Overall, the position paper in this issue deserves the utmost commendation for raising one of medicine's most important current issues: Are physicians independent professionals, or agents for plans? Each role presents different opportunities and different obligations; either role is legitimate, but embracing one necessarily detracts from the other. Each carries unavoidable personal costs and policy side effects, truths reflected in the old saying: “ ‘Take what you want,’ said the Lord, ‘and pay.’”

David C. Hsia, JD, MD, MPH

Agency for Healthcare Research and Quality; Rockville, MD 20852

Starr P.  Social transformation of American medicine. New York: Basic Books; 1982.3-29
 
Borowsky SJ, Goertz C, Lurie N.  Can physicians diagnose strengths and weaknesses in health plans? Ann Intern Med. 1996; 125.239-410008686984
 
.  Physicians and joint negotiations. American College of Physicians–American Society of Internal Medicine. Ann Intern Med. 2001; 134.787-92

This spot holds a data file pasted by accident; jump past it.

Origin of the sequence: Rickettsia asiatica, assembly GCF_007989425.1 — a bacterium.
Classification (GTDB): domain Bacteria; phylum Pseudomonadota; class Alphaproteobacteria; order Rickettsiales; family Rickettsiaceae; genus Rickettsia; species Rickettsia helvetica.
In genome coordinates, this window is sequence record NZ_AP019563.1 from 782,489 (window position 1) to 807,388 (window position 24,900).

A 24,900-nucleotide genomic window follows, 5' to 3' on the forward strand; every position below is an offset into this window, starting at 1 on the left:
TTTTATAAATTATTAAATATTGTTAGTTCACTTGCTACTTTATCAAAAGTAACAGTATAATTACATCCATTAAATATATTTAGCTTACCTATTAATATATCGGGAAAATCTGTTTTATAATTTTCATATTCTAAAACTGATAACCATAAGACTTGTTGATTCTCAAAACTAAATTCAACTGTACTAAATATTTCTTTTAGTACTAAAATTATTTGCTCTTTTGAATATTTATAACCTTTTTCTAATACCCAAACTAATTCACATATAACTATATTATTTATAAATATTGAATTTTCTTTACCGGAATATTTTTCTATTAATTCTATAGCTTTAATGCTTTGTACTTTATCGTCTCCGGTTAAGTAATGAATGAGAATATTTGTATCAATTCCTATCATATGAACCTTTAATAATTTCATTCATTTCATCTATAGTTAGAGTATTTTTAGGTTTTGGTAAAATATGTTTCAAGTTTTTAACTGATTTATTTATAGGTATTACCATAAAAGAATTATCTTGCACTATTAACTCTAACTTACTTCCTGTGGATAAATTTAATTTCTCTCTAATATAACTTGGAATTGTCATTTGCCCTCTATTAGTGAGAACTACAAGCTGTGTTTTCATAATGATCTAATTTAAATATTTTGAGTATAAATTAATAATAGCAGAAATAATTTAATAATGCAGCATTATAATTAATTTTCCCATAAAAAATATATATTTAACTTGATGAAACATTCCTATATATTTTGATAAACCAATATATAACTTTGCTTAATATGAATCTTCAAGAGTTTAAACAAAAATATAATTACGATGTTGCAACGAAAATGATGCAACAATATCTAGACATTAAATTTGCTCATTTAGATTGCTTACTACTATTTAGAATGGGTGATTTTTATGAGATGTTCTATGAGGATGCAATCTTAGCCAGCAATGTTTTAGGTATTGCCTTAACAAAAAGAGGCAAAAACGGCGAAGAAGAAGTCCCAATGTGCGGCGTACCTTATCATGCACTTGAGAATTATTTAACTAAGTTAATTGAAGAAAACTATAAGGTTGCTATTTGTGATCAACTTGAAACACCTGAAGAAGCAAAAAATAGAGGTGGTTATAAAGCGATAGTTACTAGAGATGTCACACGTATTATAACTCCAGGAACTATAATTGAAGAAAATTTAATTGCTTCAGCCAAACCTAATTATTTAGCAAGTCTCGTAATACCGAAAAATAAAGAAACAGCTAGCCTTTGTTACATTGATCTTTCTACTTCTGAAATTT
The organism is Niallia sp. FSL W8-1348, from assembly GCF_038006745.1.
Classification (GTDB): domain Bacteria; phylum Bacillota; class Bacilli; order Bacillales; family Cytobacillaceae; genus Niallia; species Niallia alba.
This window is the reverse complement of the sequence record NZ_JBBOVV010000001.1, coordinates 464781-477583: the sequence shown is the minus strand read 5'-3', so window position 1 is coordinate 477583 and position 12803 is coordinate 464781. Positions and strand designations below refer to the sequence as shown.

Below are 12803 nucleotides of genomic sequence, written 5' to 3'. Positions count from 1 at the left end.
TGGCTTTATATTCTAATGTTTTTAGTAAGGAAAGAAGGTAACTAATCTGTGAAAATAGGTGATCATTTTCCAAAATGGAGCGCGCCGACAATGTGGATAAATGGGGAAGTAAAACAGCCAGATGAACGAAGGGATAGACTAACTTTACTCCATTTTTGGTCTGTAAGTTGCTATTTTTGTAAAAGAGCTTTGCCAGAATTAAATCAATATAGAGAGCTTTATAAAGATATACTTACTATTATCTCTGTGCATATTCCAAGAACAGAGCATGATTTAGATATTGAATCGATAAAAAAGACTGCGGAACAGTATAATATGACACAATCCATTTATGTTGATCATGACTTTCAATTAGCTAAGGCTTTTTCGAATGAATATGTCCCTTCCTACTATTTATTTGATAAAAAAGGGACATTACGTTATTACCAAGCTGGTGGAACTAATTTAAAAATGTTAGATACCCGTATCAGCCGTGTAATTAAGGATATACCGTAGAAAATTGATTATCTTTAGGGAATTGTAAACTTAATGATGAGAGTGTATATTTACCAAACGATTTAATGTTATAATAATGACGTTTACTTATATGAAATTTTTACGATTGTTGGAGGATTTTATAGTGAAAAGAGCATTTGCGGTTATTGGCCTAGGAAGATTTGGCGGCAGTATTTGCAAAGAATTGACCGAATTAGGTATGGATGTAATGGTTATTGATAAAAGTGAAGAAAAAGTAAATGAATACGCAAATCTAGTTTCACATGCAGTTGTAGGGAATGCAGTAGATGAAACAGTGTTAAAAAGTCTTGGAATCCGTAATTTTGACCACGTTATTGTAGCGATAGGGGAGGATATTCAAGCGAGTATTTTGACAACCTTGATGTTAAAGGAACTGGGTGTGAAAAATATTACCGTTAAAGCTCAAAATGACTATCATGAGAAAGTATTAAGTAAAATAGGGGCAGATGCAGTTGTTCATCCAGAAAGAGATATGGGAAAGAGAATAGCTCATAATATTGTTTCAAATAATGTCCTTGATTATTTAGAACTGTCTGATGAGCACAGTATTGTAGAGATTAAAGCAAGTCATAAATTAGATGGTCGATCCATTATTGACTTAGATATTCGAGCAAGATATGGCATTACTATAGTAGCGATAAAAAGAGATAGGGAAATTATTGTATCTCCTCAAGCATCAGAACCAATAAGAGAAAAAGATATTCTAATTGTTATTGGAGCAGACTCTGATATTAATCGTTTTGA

U.S. Code, Title 15, Section 7.
 
U.S. Code, Title 15, Section 1.
 
U.S. Code, Title 15, Section 17.
 
Wassenaar JD, Thran SL, eds. Physician Socioeconomic Statistics. 2000-2002 Edition. American Medical Association. Chicago: American Medical Assoc; 2001:112.
 
Malone TA.  Integrated delivery systems. Evolving oligopolies. Physician Exec. 1998; 24.30-20010180497
 
Robinson JC.  Financial capital and intellectual capital in physician practice management. Health Aff Millwood. 1995; 17.53-740009691550
 
Kerr EA, Mittman BS, Hays RD, Siu AL, Leake B, Brook RH.  Managed care and capitation in California: how do physicians at financial risk control their own utilization? Ann Intern Med. 1995; 123.500-40007661493
 
Samuelson PA, Nordhaus WD.  Economics, 16th ed. New York: Irwin McGraw-Hill; 1998.312